While the authorized user benefits from the primary cardholder’s on-time payments, it’s the primary who remains entirely responsible for the bill. Thus anyone considering allowing someone to become an authorized user on their account should think long and hard about assuming the liability for any authorized user who may be remotely untrustworthy. You’re putting your credit history on the line. Same goes for co-signing a loan.

Step 4: Pay your bills on time, all the time, for a long time

This may seem obvious, but I mention it because it’s the single most important thing you’ll do to rebuild your credit, and it’s often left out in articles like this in favor of things that don’t matter nearly as much.

It takes time to rebuild a credit history. So be patient, be persistent, get what credit you can, then make your payments religiously. As your issues fade into the past, your credit score will rise. And the next thing you know, you’ll be back where you want to be and much wiser from the experience.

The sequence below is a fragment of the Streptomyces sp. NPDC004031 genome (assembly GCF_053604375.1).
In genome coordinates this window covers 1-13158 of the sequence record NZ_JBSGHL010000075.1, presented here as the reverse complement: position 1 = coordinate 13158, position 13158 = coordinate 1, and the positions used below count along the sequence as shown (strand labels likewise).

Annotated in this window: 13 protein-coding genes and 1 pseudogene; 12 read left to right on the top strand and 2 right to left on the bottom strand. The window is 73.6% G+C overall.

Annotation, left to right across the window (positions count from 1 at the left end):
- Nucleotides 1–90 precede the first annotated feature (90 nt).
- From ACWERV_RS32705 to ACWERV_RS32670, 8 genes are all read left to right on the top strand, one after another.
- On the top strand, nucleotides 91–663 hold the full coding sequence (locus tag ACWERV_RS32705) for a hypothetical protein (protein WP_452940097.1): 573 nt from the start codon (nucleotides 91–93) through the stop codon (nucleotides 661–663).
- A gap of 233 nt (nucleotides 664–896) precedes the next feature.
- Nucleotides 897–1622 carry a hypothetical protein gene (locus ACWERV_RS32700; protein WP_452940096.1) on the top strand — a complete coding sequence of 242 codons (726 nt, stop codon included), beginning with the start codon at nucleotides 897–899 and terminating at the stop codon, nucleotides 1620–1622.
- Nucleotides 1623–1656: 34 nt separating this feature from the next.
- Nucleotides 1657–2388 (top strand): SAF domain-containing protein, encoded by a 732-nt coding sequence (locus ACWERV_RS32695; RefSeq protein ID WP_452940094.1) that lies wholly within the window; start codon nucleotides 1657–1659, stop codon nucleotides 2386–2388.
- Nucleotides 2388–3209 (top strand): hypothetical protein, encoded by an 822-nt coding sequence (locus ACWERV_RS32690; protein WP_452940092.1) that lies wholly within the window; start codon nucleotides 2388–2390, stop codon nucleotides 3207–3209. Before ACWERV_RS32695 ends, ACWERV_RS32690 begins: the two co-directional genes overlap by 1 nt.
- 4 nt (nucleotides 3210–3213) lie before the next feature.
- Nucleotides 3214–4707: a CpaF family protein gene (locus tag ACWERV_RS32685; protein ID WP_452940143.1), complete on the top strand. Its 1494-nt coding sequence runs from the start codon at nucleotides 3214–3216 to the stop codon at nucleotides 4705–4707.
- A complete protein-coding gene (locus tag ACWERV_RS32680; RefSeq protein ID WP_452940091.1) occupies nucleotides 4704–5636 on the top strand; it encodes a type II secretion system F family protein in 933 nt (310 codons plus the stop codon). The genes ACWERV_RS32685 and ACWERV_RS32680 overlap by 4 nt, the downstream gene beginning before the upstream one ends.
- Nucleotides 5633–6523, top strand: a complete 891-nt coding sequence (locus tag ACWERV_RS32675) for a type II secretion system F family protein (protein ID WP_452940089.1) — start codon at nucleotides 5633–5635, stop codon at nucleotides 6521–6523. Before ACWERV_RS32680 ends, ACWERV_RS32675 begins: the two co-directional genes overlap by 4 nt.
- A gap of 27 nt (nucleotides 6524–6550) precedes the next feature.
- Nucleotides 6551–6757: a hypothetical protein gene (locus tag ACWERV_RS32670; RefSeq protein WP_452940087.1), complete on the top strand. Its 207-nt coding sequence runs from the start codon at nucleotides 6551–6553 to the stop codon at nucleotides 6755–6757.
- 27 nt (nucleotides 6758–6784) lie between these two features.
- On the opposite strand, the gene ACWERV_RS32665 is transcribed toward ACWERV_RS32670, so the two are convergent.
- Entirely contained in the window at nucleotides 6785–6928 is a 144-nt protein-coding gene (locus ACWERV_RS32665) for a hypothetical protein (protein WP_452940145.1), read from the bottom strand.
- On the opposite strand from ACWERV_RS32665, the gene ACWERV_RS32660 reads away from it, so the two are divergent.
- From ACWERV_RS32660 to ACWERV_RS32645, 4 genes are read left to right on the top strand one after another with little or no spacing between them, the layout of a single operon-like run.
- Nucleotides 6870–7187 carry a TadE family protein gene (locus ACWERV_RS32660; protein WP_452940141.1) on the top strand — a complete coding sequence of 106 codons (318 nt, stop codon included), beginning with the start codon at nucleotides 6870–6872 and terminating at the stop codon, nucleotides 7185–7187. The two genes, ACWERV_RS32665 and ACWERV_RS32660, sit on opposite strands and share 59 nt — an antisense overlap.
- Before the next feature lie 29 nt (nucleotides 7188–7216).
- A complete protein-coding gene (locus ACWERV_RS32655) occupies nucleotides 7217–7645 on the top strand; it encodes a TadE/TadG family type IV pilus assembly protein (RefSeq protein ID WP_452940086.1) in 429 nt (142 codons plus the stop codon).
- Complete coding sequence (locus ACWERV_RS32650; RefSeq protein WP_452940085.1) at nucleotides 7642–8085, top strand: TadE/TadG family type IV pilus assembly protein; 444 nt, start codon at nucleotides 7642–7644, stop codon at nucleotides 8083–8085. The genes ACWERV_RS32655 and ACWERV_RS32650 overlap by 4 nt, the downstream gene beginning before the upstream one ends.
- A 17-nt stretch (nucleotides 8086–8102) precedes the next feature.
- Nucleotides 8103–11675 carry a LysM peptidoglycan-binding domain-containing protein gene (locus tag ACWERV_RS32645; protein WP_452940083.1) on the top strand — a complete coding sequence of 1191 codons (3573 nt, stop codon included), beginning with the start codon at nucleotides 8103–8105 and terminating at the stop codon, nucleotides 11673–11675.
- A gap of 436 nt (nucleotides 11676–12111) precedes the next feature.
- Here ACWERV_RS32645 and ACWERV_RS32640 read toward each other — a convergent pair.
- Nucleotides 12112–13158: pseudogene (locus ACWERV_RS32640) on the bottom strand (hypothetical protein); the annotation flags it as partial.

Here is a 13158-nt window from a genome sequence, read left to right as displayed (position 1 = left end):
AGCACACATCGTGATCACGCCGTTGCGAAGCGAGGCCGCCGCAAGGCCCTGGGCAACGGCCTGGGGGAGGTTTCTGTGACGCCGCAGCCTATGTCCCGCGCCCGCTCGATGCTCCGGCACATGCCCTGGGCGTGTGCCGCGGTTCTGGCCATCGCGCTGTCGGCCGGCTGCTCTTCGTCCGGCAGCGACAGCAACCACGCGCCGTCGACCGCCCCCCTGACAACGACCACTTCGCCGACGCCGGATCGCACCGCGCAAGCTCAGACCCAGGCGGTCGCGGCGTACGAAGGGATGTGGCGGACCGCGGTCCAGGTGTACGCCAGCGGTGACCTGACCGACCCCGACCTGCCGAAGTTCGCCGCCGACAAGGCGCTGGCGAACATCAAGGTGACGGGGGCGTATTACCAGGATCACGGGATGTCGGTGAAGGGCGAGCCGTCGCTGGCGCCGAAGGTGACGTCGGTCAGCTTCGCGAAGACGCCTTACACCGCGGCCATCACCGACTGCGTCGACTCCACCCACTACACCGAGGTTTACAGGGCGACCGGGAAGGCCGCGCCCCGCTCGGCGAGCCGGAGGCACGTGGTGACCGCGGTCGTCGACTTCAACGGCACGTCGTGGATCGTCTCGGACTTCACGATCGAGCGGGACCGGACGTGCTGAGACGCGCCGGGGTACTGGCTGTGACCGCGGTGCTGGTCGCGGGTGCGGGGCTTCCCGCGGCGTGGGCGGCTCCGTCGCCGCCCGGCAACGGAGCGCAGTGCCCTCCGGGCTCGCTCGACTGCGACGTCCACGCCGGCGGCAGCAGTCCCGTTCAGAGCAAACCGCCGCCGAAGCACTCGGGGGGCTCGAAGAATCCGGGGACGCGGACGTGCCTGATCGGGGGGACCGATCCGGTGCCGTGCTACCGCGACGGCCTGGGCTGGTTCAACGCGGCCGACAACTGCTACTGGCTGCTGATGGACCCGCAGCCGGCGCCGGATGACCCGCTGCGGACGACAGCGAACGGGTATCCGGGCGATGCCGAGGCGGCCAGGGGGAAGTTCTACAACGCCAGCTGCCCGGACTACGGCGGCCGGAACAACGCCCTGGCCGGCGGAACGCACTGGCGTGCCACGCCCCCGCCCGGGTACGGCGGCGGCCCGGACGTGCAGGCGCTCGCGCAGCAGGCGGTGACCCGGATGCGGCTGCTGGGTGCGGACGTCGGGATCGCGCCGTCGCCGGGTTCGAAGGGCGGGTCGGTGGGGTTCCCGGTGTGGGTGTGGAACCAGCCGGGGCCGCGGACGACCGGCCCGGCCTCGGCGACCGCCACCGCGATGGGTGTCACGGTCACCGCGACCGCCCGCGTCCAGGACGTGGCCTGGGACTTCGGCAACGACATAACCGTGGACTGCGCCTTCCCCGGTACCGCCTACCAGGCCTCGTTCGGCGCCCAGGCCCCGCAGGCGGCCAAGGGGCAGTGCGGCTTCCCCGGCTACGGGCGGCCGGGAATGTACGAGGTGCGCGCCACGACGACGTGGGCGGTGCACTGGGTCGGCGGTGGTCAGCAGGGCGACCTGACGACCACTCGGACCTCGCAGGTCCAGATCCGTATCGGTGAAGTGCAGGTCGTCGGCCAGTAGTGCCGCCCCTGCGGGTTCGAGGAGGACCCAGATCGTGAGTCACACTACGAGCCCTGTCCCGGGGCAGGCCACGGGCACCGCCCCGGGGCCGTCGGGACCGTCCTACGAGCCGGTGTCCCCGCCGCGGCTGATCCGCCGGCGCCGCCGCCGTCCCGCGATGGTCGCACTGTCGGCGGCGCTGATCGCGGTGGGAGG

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The questions I’m likeliest to answer are those that will interest other readers. In other words, don’t ask for super-specific advice that applies only to you. And if I don’t get to your question, promise not to hate me. I do my best, but I get a lot more questions than I have time to answer.

About me

I founded Money Talks News in 1991. I’m a CPA, and have also earned licenses in stocks, commodities, options principal, mutual funds, life insurance, securities supervisor and real estate. Got some time to kill? You can learn more about me here.

Got more money questions? Browse lots more Ask Stacy answers here.